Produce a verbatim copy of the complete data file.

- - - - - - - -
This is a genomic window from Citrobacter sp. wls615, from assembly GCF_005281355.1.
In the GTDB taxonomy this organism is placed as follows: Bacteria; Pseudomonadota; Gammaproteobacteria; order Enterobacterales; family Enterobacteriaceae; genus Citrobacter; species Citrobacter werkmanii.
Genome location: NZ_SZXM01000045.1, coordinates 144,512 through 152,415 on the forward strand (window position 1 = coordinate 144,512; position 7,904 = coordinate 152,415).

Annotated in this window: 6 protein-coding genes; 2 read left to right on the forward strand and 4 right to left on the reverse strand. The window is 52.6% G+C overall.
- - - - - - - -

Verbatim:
This is a genomic window from Citrobacter sp. wls615, from assembly GCF_005281355.1.
In the GTDB taxonomy this organism is placed as follows: Bacteria; Pseudomonadota; Gammaproteobacteria; order Enterobacterales; family Enterobacteriaceae; genus Citrobacter; species Citrobacter werkmanii.
Genome location: NZ_SZXM01000045.1, coordinates 144,512 through 152,415 on the forward strand (window position 1 = coordinate 144,512; position 7,904 = coordinate 152,415).

Annotated in this window: 6 protein-coding genes; 2 read left to right on the forward strand and 4 right to left on the reverse strand. The window is 52.6% G+C overall.